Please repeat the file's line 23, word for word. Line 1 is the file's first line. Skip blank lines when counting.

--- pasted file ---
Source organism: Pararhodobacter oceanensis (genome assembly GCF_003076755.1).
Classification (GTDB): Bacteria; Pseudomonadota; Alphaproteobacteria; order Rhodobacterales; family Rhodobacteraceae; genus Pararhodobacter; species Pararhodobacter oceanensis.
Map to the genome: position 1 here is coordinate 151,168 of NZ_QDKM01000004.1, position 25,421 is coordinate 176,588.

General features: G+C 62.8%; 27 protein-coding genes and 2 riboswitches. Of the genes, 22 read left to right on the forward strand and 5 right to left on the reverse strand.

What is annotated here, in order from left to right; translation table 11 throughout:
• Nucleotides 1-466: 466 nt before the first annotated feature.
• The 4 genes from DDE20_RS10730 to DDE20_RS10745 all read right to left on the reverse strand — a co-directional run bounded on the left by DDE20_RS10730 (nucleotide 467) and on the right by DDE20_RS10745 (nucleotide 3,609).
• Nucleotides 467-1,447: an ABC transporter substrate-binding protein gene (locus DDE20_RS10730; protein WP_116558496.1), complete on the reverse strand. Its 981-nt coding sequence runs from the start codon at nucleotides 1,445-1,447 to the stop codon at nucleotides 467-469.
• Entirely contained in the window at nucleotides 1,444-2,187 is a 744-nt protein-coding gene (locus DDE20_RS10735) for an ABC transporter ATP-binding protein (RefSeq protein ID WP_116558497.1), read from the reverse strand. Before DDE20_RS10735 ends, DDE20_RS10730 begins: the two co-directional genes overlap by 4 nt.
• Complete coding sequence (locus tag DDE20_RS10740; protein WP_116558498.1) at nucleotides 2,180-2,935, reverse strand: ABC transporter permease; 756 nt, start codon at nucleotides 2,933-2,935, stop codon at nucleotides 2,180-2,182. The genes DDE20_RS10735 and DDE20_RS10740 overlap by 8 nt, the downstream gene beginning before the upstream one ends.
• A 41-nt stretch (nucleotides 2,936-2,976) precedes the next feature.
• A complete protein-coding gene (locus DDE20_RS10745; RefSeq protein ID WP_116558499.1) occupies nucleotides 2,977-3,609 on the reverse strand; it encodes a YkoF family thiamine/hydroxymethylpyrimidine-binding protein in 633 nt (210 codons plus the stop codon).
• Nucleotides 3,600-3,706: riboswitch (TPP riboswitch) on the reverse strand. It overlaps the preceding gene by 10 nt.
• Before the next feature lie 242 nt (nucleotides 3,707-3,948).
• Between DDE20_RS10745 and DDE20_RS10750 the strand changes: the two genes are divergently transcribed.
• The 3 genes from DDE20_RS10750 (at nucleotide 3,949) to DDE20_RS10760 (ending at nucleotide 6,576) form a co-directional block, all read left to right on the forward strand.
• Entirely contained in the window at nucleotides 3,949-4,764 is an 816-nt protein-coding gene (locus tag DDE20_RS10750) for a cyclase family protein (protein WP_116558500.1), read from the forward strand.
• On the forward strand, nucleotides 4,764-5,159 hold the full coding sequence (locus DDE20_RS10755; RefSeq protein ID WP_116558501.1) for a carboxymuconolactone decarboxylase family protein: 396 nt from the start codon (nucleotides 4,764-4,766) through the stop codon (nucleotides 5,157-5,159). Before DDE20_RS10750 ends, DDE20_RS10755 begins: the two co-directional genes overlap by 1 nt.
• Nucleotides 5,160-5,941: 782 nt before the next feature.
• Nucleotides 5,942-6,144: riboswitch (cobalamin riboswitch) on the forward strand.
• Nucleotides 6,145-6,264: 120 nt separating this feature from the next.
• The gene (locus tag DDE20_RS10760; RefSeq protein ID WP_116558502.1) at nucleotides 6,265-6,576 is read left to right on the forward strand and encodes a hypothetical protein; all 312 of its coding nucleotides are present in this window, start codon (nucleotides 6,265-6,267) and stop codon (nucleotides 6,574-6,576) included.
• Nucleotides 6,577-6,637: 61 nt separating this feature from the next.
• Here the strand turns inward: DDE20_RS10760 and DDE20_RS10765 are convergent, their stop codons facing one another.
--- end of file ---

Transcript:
• Nucleotides 6,577-6,637: 61 nt separating this feature from the next.